New Laws Archives

IRS Finalizes Regulations on Same-Sex Marriages

The IRS has issued final regulations to define terms and include same-sex marriage as a marital status for federal tax purposes. The IRS previously issued Revenue Ruling 2013-17 following the Supreme Court case, Windsor v. U.S., in which the Court addressed the terms "spouse," "husband and wife," "husband," and "wife" and ruled that marriages of same-sex couples in states recognizing same-sex marriages were also recognized for federal tax purposes. The subsequent Supreme Court case, Obergefell v. Hodges, made same-sex marriage legal in every state. As a result, the Treasury Department and the IRS amended the regulations under Internal Revenue Code section 7701, and provided that for federal tax purposes, the terms ''spouse,'' ''husband,'' and ''wife'' mean an individual lawfully married to another individual, and the term ''husband and wife'' means two individuals lawfully married to each other. Marriage does not include couples recognized as registered domestic partners, or joined by civil union.

Passports of Individuals with Seriously Delinquent Tax Debts May Be Revoked

On September 2, 2016, the U.S. Department of State finalized a rule that will result in the denial or revocation of passports for persons with seriously delinquent tax debts, effective immediately.  A "seriously delinquent tax debt" generally means an assessment of $50,000 or more for which a lien or levy has been filed.  The Internal Revenue Service (IRS) will certify the status of these individuals for the Secretary of the Treasury.

Due Dates for Some Federal and California Tax Returns Will Change in 2017

Next year, the due dates for various federal tax returns will change based upon the Surface Transportation and Veterans Health Care Choice Improvement Act of 2015 (P.L. 114-41). California Assembly Bill 1775 was passed to conform the due dates of related state tax returns to the federal dates. In 2017, the following changes will take place:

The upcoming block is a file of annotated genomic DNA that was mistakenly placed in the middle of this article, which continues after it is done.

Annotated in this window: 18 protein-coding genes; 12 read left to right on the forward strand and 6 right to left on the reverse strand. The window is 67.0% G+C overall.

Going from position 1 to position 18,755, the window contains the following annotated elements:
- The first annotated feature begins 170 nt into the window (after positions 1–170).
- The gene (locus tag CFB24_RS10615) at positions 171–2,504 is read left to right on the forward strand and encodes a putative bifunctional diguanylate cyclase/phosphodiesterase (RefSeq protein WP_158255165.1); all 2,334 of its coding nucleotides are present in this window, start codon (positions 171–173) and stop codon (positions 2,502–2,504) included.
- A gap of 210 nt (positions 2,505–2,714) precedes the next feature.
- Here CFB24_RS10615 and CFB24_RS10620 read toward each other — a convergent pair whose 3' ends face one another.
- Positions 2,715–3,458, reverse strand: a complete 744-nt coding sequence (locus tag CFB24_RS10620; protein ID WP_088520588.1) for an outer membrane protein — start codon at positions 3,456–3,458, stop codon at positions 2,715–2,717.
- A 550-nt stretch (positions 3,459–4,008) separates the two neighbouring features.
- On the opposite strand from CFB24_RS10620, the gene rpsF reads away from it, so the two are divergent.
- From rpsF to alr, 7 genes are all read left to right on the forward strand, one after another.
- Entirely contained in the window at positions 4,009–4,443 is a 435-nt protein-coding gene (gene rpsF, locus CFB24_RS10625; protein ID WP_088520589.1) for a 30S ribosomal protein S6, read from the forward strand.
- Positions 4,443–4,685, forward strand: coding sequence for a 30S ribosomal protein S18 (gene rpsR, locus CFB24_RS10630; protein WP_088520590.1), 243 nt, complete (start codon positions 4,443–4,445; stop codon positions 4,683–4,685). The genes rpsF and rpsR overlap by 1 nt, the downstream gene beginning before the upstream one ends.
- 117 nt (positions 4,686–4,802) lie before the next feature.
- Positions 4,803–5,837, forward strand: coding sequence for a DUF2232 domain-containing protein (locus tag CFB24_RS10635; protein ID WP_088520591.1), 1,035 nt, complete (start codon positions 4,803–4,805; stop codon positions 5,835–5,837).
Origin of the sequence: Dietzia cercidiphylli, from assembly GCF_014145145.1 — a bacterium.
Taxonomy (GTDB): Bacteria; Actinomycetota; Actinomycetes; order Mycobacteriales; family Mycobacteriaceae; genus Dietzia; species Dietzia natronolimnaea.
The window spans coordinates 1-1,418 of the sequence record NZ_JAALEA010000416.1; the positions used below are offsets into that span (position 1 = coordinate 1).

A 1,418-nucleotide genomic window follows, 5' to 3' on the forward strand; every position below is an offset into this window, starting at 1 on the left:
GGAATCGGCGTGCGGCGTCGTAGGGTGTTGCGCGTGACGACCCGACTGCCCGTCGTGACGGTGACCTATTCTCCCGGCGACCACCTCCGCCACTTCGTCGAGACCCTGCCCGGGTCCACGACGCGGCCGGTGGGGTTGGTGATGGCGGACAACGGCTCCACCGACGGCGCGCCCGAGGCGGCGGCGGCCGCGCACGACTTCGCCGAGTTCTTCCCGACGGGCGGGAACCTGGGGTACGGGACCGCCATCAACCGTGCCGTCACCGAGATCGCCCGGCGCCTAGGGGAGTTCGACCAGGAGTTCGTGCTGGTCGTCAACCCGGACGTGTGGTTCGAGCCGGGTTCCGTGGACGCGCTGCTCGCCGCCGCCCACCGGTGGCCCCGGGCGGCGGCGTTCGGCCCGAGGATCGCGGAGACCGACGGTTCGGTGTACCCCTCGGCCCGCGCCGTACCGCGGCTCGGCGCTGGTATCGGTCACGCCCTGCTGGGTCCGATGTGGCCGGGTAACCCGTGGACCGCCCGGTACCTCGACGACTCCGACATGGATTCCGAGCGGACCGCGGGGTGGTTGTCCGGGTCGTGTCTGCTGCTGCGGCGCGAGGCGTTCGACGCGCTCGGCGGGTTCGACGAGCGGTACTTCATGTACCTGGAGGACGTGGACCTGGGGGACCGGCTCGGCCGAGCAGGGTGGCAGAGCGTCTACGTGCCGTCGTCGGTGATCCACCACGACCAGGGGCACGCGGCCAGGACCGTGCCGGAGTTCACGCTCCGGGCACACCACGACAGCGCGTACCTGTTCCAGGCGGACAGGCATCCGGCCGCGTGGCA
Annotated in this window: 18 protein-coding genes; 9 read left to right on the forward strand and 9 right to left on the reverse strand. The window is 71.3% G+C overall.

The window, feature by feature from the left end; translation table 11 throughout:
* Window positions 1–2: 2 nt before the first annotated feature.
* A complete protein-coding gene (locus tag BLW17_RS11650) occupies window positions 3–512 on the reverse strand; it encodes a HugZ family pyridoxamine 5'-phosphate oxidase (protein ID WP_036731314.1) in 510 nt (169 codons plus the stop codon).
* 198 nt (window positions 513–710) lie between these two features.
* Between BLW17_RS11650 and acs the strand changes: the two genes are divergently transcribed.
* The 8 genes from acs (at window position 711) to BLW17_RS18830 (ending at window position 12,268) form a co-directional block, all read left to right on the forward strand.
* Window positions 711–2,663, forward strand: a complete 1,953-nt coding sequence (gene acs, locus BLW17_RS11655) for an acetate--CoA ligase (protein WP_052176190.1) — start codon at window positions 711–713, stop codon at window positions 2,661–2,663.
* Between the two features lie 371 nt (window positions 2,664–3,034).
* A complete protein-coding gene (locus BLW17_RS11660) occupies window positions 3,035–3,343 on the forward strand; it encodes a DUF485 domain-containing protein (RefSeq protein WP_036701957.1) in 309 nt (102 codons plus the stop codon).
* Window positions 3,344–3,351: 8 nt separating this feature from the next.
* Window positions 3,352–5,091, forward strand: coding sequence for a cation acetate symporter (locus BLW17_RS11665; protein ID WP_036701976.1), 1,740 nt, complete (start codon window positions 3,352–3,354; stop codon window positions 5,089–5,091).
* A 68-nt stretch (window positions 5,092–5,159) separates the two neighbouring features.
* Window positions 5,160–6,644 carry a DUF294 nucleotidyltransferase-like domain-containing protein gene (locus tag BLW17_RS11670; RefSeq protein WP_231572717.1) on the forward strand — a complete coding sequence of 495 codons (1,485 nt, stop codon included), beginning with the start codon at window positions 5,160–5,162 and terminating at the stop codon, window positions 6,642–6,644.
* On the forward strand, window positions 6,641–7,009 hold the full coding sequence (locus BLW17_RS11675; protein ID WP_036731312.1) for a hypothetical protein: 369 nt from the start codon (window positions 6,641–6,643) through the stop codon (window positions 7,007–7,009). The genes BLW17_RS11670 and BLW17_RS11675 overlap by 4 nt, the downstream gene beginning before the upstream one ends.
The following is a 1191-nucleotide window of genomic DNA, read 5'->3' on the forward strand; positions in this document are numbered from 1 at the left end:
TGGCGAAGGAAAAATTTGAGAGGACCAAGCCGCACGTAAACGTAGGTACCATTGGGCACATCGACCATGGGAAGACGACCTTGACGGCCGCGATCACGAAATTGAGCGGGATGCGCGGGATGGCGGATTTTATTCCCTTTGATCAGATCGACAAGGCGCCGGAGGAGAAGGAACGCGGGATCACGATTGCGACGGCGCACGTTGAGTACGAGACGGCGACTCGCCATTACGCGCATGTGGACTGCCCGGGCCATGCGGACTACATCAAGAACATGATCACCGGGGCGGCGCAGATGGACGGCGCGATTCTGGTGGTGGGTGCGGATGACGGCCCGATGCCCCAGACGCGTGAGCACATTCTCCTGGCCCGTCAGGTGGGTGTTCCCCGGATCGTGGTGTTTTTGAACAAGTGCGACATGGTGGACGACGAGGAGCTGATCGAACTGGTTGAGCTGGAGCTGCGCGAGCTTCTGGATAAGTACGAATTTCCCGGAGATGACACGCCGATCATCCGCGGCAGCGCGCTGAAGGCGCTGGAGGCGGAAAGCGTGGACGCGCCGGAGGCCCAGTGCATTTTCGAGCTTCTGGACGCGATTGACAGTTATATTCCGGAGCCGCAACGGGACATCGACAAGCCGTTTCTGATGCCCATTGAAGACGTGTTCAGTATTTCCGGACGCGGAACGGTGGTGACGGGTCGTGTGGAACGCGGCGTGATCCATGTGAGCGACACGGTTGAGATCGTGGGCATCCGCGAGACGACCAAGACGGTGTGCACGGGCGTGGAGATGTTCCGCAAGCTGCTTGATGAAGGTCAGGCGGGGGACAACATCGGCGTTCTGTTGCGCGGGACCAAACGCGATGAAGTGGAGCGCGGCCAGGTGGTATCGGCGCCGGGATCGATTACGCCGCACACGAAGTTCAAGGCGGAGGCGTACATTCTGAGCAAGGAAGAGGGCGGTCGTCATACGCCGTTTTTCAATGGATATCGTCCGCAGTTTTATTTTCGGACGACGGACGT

Tax Obligations in the Sharing Economy

If you use the internet to provide customers with services, such as household chores and handyman services, or the use of assets, like a car or room for rent, you may be part of the newest workforce known as the "Sharing Economy" or "Gig Economy." The Internal Revenue Service (IRS) is keeping with the times by acknowledging this quickly evolving category of businesses and assisting business owners with regard to their gig-source tax obligations by creating an Internet-based Sharing Economy Resource Center.

California Counties Targeted to Identify High-End Cash Purchasers of Real Estate

The U.S. Treasury's Financial Crimes Enforcement Network (FinCEN) announced a new program that will require U.S. title insurance companies to identify the people hiding behind shell companies who use those companies to pay cash in expensive real estate transactions. Following Geographic Targeting Orders (GTOs), title insurance companies in the counties of Los Angeles, San Francisco, Santa Clara, San Mateo, and San Diego will provide details of all-cash luxury purchases of residential properties by a legal entity, such as an LLC, to FinCEN for six months beginning August 28, 2016. Earlier this year FinCEN issued similar GTOs in Manhattan and Miami-Dade County. By expanding into California and other parts of New York, Florida, and Texas, FinCEN hopes to continue to identify and thwart the abuse of these transactions for money laundering purposes.